Ryan Orwig:

This do or do not, there is no try is in direct opposition to the secret behind the best learning principles. My whole argument here is as simple as this, attempts that lead to failure, especially when supported by feedback, will accelerate learning. The way most of my med students and doctors study sets them up for what I call the trap of familiarity. Because the bulk of their studying is review based. This is a bad thing. This is anytime the learner rereads, recopies, or looks over what they’ve already studied. This is how most people define the act of studying. This is the problem. So it might not be wrong, but it is low yield. And in my world that makes it wrong. But I have literally had students tell me, I don’t want to try and recall the stuff that I’ve been studying, if I can’t get it all.

Ryan Orwig:

But trying and failing is the key to getting this stuff locked in faster. So this whole notion of do or do not, there is no try blocks the key step in learning. And I would hate to see Yoda teaching this way in a med school classroom. Learning any new skill, like riding a bike or playing the guitar, involves failure. I think we can all embrace that. We need to understand that learning any new concept from pharmacology and biochem to lifting your X-wing out of the swamp using the force should allow for trying and failing as the fastest route to mastery. But that is why Yoda’s approach fails in my eyes.

Ryan Orwig:

If Yoda gets it wrong, what movie teacher gets it right? Well, my vote is for Mr. Miyagi of the original Karate Kid. Fixer of bikes, grower of bonsai trees, a teacher to Danielson. The story is simple. Danielson moves to a new town and due in part to his poor social skills gets bullied by a bunch of karate loving jerks. Mr. Miyagi agrees to teach Danielson karate to fight the bullies at the All Valley Karate Tournament. But what’s relevant here is how Mr. Miyagi taught Danielson.

Mr. Miyagi:

Wax on. Wax off.

Ryan Orwig:

Note how Mr. Miyagi gives Daniel discrete corrective feedback as Danielson develops and practices his new skills.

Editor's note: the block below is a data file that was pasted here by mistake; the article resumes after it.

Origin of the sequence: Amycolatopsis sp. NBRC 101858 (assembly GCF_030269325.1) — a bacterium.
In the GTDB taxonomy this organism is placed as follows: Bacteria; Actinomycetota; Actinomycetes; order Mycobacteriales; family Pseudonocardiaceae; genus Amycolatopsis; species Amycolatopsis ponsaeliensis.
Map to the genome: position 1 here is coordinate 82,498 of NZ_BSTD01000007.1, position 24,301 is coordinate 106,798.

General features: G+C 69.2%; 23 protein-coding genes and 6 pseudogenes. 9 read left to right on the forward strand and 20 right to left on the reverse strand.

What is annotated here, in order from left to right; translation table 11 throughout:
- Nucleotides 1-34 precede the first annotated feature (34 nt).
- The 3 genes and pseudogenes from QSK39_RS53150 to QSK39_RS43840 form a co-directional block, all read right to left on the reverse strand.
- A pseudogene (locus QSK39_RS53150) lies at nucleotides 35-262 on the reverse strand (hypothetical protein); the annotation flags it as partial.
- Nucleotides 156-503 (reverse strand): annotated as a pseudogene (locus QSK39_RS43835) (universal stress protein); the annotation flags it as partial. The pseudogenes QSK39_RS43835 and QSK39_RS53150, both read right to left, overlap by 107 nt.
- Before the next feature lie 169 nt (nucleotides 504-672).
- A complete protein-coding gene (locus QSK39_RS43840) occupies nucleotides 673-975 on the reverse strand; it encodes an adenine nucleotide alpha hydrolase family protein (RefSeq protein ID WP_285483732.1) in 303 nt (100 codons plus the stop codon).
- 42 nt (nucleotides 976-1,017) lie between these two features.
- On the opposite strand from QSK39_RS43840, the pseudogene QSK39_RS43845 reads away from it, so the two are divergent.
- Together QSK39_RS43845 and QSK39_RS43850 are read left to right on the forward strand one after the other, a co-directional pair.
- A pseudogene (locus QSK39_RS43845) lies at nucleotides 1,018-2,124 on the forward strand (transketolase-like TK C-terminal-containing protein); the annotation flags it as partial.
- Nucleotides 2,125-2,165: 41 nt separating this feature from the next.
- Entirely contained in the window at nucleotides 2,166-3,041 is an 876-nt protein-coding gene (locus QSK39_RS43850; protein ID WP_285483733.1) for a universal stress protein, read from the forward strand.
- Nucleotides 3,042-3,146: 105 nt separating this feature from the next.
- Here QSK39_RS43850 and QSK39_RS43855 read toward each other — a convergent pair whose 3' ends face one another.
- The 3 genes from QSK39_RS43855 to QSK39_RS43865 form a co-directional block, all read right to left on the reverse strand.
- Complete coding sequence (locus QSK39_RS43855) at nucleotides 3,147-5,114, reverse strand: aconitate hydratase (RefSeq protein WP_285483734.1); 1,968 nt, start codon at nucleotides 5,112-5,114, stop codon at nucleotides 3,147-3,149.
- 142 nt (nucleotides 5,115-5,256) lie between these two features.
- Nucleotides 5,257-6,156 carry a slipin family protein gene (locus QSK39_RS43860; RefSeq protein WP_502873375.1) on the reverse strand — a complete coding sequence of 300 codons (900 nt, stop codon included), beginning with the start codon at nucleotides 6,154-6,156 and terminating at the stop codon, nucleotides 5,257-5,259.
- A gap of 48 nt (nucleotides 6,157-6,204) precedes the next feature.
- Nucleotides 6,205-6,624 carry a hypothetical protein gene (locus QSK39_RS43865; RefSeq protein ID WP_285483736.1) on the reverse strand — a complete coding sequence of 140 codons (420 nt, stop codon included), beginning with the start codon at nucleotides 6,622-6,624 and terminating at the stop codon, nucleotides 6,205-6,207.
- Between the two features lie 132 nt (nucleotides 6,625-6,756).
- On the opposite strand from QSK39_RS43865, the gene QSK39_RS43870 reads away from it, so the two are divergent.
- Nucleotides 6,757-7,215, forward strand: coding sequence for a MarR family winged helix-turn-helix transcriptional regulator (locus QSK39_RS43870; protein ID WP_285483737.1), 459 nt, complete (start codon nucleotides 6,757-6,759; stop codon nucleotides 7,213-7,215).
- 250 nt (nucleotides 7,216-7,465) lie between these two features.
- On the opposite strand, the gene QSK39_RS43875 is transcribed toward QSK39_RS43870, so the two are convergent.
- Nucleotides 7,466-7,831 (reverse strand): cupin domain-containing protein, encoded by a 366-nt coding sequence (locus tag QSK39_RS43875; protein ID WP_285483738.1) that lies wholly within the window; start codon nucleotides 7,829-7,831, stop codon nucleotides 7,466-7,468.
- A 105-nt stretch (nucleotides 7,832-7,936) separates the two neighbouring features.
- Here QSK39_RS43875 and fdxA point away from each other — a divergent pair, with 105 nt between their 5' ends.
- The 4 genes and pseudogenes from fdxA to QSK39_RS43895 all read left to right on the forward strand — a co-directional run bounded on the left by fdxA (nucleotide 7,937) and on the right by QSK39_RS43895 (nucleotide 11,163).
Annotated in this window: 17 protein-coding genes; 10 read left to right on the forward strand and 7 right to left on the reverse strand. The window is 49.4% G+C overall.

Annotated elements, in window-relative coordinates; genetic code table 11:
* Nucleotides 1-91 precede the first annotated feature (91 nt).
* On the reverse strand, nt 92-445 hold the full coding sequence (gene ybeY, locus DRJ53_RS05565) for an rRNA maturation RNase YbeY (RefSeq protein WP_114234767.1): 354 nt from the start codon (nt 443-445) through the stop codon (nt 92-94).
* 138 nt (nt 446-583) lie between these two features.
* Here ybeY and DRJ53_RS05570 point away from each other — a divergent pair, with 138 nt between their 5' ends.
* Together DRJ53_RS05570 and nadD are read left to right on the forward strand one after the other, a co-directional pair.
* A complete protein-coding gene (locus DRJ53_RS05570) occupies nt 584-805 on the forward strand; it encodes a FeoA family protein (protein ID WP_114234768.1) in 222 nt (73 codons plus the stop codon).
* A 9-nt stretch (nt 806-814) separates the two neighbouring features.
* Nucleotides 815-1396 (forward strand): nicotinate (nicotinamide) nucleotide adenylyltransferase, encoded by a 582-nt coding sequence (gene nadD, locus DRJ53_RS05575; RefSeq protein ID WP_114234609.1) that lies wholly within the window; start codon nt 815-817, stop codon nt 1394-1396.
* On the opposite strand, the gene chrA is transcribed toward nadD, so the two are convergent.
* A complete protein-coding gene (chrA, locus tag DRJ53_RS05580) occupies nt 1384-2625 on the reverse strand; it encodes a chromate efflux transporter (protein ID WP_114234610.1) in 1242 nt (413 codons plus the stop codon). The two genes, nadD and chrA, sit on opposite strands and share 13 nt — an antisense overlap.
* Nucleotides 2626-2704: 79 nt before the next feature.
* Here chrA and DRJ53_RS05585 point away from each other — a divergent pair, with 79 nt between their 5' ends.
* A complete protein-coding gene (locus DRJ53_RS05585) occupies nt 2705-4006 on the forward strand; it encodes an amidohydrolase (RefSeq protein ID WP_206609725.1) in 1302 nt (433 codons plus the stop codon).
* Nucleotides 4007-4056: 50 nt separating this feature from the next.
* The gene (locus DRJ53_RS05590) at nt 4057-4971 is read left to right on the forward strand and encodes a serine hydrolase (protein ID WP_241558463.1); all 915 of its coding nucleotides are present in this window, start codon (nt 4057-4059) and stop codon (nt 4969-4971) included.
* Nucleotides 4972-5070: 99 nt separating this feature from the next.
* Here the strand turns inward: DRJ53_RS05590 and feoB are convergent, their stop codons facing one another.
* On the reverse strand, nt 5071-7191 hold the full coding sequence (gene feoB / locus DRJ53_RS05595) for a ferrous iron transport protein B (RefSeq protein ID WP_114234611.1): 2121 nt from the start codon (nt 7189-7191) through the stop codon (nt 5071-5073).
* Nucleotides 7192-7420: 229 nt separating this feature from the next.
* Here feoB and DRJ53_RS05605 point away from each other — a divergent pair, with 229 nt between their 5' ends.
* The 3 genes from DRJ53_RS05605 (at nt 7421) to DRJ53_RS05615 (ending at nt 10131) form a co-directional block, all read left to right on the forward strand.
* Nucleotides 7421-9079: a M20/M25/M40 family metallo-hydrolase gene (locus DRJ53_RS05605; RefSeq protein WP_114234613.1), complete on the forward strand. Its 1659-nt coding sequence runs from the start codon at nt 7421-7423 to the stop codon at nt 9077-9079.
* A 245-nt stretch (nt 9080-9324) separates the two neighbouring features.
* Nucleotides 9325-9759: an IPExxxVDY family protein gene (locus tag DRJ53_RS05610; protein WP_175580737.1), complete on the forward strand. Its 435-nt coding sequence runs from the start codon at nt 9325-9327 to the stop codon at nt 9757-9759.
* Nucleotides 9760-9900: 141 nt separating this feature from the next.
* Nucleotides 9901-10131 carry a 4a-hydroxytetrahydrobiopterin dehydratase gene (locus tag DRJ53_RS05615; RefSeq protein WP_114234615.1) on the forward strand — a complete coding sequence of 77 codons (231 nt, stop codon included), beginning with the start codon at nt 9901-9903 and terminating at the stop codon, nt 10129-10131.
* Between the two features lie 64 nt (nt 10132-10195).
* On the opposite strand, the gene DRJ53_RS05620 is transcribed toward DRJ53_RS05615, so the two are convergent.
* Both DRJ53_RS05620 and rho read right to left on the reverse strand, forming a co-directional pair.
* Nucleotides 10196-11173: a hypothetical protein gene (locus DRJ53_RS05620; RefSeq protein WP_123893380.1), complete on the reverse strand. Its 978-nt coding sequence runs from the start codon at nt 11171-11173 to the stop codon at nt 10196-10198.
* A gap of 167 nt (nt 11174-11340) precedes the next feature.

Mr. Miyagi:

[crosstalk 00:05:47] to make circle. Wax off [crosstalk 00:05:49].

Ryan Orwig:

Mr. Miyagi allows him to try and mess up, then get immediate feedback. Yes. Perhaps he’s a little disgusted by Daniel’s failures and attitude, but who wouldn’t be?

Daniel:

Wax on. Wax off.

Mr. Miyagi:

Wax on. Wax off. Wax on. Wax off. Concentrate. Look at my eye. [crosstalk 00:00:06:06].

Ryan Orwig:

Miyagi encourages Daniel to iterate and then provides discreet corrective feedback. I’m sort of stretching this I realize to make it fit. But whereas Yoda is rather absolutest in his do or do not, there is no try approach. Miyagi guiding Danielson and allowing him to messily get where he needs to be, in my book is a much better methodology for teaching. So what are the results here? Yoda trains Luke with the axiom of do or do not, there is no try, not having Luke repeatedly practice and fail with these new skills.

Ryan Orwig:

And how does that turn out for Luke? He runs into a Sith Lord gets his hand chopped off and he falls into a chasm. Mr. Miyagi, on the other hand, teaches Danielson the individual moves repeatedly in isolation then provides corrective feedback so that Danielson can put the pieces together in action at the All Valley Karate Championship. Yeah. Danielson? Yeah. He wins. So from a certain point of view, I’ll let these results speak for themselves. I doubt I’ve won anyone over with this argument, but hopefully I’ve illustrated the importance of failing when attempting retrieval practice when studying.